So, when I think back on this cold winter day, while we were carefully wrapping presents we'd soon give away … I realized that very moment the greatest gift we can give one another is time and attention: love from mom and dad, sister and brother. It’s never toys and things our kids are really after … but love, acceptance, guidance and laughter. Those are gifts of greatest import … for life, after all, is exceedingly short. And when I die and see my Father and my long lost son, I won’t be asked if I got my work things done. The real question and answer, whether good or bad, will be what I did with the life I had. Did I invest my time and attention in things that mattered most? Or was I swept away in material things, for which the world boasts? 

One is hollow, emptier than empty. The other is rich, filled to infinity.


Mitch had just finished having an annual checkup at Shriners Hospital. I was there with my wife to let Mitch know I loved and supported him. With very few exceptions, I was always there. I never wanted my son to turn around and see and empty chair where his daddy should have been. I wanted him to know I was with him every step of the way. It has always been that way … until his very last day.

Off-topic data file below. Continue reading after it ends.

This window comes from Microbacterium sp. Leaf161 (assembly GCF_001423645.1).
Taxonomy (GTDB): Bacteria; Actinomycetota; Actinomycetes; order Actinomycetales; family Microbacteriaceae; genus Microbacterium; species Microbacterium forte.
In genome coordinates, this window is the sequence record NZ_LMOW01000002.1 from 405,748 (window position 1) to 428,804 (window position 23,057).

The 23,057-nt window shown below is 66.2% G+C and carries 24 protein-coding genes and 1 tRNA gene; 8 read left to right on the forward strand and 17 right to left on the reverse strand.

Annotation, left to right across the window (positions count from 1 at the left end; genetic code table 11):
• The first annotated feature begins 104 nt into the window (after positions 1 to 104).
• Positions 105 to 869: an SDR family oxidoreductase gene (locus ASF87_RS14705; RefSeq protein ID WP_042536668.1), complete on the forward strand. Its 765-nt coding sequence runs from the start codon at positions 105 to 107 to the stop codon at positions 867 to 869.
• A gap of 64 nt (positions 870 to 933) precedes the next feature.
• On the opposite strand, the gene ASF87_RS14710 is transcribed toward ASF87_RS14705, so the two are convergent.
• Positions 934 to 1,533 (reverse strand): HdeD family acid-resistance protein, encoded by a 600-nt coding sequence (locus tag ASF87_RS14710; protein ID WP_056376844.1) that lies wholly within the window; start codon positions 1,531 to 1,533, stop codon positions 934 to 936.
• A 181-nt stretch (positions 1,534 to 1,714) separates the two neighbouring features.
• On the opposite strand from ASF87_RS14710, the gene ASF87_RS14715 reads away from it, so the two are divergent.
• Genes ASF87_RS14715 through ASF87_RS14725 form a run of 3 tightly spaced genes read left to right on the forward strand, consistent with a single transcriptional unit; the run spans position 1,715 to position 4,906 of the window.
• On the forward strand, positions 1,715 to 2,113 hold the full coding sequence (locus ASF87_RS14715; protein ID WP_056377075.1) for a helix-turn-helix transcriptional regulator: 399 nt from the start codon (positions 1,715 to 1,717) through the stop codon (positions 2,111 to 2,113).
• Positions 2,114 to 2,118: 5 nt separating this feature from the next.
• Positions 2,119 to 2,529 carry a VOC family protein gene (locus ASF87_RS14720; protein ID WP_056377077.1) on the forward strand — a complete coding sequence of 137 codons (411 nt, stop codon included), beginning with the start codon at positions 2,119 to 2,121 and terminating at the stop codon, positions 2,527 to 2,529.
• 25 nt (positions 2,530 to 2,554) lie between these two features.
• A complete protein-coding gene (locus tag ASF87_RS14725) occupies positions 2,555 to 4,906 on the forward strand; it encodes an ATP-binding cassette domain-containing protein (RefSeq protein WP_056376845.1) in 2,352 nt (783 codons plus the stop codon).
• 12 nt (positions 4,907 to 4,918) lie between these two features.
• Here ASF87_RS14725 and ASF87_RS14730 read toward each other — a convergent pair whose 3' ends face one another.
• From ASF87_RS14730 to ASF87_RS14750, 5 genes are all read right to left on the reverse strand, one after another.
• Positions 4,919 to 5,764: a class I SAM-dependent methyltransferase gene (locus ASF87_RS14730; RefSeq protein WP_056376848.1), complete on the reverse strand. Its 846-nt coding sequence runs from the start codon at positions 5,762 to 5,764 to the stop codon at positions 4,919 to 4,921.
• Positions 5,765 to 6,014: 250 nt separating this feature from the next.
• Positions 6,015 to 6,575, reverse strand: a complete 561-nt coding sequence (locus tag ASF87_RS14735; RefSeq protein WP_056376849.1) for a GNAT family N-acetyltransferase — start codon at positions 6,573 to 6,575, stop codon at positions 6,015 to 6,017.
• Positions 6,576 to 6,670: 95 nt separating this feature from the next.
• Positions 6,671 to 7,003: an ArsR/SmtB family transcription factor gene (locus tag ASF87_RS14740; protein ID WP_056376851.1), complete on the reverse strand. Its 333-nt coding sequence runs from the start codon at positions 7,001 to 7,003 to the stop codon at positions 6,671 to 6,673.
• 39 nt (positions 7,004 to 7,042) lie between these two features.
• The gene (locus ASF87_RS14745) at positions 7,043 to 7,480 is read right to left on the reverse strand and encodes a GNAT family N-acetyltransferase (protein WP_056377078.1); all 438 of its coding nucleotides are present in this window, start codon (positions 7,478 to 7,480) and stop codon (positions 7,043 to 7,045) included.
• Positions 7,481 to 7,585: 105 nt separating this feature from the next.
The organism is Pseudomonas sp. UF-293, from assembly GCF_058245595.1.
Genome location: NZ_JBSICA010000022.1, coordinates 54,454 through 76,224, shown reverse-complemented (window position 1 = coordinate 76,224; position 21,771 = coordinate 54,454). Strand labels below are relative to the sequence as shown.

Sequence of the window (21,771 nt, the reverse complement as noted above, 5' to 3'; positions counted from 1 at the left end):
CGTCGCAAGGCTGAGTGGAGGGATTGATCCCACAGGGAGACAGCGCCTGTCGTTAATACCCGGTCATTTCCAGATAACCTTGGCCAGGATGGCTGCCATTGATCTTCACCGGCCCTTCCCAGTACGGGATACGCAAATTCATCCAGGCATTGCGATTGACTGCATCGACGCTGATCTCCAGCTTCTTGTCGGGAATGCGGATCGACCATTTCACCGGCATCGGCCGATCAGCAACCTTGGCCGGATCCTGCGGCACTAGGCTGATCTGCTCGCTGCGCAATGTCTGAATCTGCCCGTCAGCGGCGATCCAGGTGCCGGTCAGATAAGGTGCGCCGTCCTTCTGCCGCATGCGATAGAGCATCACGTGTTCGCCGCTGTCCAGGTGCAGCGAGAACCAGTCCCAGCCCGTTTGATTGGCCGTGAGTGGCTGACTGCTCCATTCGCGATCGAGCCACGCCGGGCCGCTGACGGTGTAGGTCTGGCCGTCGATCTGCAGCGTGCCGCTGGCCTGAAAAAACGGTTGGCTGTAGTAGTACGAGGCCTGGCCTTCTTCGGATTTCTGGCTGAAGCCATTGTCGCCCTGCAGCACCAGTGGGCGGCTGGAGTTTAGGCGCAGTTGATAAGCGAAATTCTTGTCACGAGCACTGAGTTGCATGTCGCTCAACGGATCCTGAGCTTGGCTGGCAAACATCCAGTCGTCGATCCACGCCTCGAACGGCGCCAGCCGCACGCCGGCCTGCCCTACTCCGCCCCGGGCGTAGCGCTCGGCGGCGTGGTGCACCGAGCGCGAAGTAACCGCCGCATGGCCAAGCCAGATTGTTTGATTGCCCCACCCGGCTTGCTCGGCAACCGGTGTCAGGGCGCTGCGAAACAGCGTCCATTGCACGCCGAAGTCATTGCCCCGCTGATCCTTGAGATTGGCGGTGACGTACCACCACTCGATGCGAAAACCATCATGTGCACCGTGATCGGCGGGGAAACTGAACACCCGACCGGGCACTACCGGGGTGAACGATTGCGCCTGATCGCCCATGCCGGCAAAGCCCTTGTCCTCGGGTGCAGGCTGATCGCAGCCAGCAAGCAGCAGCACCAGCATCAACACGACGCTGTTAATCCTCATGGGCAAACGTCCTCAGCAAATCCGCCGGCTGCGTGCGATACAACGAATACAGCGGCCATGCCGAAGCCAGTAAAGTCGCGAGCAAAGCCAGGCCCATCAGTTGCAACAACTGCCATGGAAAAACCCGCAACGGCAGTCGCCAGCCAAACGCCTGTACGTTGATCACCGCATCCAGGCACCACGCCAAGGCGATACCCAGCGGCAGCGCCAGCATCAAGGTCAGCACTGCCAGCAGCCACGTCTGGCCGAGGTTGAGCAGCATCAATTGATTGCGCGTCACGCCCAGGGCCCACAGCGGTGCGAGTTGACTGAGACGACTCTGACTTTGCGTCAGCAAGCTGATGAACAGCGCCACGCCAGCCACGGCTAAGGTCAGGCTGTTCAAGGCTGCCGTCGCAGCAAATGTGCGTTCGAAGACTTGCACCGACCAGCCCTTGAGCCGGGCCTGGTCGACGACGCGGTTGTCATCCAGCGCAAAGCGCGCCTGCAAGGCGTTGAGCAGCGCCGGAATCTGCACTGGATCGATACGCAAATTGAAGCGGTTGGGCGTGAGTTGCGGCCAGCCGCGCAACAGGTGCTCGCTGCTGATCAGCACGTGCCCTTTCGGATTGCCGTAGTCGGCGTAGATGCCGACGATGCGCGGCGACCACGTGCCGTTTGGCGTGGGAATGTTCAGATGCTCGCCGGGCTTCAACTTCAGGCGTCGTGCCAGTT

As we were leaving the hospital I asked young Mitch if he’d like to go to work with me. He smiled softly and nodded yes. My heart leapt from my chest.

While driving to the office an old friend and colleague who owns a simulation business asked if I could stop by his office to discuss some upcoming projects. I told him I had my son with me but that I’d be glad to. He was not at all bothered to have my little one around – in fact, he welcomed it. This good man was a father, too, and had the same family values I held so dearly. 

We met briefly in his conference room and discussed some matters at hand. Sensing business could wait and that there was more important things to do, Reg leaned forward toward Mitch and said, “Hey Mitch, do you want to drive a real simulator?” Mitch was shy and didn’t want to intrude – but the little gamer in him desperately wanted to drive a real simulator. With that, my colleague and friend escorted Mitch to a warehouse attached to the back of his office. This was where he built prototypes. This good man and successful entrepreneur recognized an opportunity to lift a little boy’s heart and expand his horizons.